Mumbai: The sixteenth edition of the Mumbai Film Festival (MFF), hit by a financial crunch, has been wrapped up thanks to movie lovers. Now the big question: what is the future of the festival?
The fest, organised by the Mumbai Academy of Moving Images (MAMI), fell short of Rs.2.25 crore this year, and needs approximately Rs.5 crore to keep the ball rolling every year.
“What we should do is that instead of relying on one big supporter, we need to bring in all the studios to support and each can probably give Rs.25 lakh. So if one person backs out, others will be there and the show will go on without any hassle,” Srinivasan Narayanan, Festival Director MFF, told IANS.
The 16th edition, which managed to screen over 185 films from more than 65 countries, was wrapped up Oct 21 and now begins the battle to make it financially independent.
“As the festival is over, we will sit together and decide and take a firm decision how we can grow to the next level and have a strategy in place.
“We have started giving huge cash awards and the festival has earned a certain amount of respect in the international market,” said Narayanan.
Anupama Chopra, Creative Director MFF, too feels that a proper strategy needs to be put in place to secure the future of the fest.
“There is no other way. There has to be a strategy,” she said and added the strategy will be built on the success of the latest edition.
“When we have something that we can show to the people -- look this is what we have done with the limited budget, can you put money into us? Can you have faith in us?” she said.
This year people may have got together to raise funds to save the festival, but it is not possible always.
“You can't do this again as nobody is going to raise funds each year. So either we have someone who gives us the money or we shut it out,” said Chopra.
Also, organisation needs to be upgraded.
“We need to programme and make the organisation better so that the producers get associated with us and big films and big stars come to support us.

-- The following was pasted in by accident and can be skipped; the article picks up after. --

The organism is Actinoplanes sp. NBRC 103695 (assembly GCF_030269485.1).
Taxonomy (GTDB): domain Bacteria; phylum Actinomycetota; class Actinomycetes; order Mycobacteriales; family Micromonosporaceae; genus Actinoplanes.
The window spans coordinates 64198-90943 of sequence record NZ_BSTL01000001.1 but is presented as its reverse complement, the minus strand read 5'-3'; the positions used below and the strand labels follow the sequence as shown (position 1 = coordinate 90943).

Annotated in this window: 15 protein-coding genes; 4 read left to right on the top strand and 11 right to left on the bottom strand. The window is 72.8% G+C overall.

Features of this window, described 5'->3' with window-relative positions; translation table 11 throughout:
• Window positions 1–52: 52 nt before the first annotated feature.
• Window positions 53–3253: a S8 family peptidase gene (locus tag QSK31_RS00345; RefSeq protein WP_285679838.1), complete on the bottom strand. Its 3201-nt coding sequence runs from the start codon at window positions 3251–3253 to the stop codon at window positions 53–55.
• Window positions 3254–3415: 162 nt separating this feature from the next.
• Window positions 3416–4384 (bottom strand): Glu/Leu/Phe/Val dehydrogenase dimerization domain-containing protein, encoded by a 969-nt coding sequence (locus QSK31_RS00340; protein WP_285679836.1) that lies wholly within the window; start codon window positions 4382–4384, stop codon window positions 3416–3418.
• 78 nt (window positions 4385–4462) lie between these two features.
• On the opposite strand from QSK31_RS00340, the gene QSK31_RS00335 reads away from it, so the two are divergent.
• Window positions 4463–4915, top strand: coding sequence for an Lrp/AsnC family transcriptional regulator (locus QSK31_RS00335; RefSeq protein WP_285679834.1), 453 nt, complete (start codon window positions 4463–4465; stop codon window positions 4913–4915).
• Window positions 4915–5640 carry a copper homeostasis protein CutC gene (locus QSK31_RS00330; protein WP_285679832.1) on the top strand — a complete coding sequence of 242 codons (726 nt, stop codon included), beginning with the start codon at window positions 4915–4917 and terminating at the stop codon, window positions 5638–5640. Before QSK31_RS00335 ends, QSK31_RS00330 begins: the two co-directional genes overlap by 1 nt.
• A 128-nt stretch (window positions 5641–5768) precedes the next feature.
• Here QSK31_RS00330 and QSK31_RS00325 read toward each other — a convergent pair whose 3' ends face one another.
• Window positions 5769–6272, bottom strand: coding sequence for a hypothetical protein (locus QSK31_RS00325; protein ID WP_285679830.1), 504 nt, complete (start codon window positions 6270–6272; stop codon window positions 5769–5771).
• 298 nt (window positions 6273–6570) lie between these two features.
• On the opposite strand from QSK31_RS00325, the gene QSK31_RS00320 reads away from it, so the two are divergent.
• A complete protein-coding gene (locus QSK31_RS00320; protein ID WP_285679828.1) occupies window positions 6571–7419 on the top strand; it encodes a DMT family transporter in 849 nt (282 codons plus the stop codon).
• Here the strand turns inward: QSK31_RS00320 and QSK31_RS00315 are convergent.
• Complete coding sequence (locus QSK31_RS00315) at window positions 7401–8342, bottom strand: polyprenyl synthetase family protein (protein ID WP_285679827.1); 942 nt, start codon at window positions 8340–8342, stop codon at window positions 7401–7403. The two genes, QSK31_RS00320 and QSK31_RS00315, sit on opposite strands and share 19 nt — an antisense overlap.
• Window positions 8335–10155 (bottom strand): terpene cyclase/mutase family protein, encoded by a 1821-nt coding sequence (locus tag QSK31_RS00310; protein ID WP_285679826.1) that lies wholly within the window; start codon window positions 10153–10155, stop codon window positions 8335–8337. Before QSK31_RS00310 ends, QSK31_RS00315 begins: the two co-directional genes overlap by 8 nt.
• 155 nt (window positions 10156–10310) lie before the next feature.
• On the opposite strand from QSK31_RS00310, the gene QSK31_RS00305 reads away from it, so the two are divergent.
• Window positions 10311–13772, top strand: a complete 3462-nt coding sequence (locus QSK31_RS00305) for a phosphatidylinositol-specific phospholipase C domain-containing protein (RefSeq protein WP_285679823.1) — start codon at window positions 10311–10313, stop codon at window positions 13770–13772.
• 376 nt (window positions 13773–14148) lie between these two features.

“We have to analyse what the festivals in Cannes, Berlin and Toronto are doing because they are boosting the commercial possibility for all the films possible.
“So everything boils down to the business aspect - are we able to promote the business of films or are we not able to promote?”
Chopra admits the festival's future would have been gloomy if they had missed this year's edition.
She said: “It's still far from what I wanted it to be, but things have happened and that's a huge thing. If it would not have happened, we would have missed a year and it would have been hard for us to rework.
“It happened because people love movies, so they supported us. It takes courage to do this because none of us over here are being paid. We are here because of the passion of cinema,” she added.
They may have to tackle various roadblocks, but Chopra is still hopeful.
“I am very hopeful. Given our shortcomings, we managed to put together everything, so I am hoping people will value it and something happens,” she said.
Mumbai, the entertainment capital of the country, thrives with the moviemaking industry. But ironically there is no resource to keep the fest going.
“If a city like Mumbai can't then who can? It really hurts. It will shut down if we don't find anyone to support us.
“The festival needs at least Rs.5 crore to run it. I have begged every possible person I know for help, but this can't happen every year,” said Chopra.